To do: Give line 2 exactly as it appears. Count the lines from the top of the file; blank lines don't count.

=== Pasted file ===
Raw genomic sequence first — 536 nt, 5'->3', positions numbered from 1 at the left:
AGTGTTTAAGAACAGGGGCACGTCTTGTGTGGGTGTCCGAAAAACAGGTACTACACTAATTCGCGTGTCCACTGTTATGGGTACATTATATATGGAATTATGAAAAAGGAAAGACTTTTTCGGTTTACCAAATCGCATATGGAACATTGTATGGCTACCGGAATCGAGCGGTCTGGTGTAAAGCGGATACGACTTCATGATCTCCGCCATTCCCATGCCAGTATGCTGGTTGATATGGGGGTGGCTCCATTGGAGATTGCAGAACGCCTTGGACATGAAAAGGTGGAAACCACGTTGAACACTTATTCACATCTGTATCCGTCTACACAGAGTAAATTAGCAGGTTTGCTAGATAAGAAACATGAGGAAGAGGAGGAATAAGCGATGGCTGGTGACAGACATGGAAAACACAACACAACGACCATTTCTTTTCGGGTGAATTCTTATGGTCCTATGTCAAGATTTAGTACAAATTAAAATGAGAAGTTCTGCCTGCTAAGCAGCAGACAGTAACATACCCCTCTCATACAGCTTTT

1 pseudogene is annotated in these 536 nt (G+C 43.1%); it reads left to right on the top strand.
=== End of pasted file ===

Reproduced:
AGTGTTTAAGAACAGGGGCACGTCTTGTGTGGGTGTCCGAAAAACAGGTACTACACTAATTCGCGTGTCCACTGTTATGGGTACATTATATATGGAATTATGAAAAAGGAAAGACTTTTTCGGTTTACCAAATCGCATATGGAACATTGTATGGCTACCGGAATCGAGCGGTCTGGTGTAAAGCGGATACGACTTCATGATCTCCGCCATTCCCATGCCAGTATGCTGGTTGATATGGGGGTGGCTCCATTGGAGATTGCAGAACGCCTTGGACATGAAAAGGTGGAAACCACGTTGAACACTTATTCACATCTGTATCCGTCTACACAGAGTAAATTAGCAGGTTTGCTAGATAAGAAACATGAGGAAGAGGAGGAATAAGCGATGGCTGGTGACAGACATGGAAAACACAACACAACGACCATTTCTTTTCGGGTGAATTCTTATGGTCCTATGTCAAGATTTAGTACAAATTAAAATGAGAAGTTCTGCCTGCTAAGCAGCAGACAGTAACATACCCCTCTCATACAGCTTTT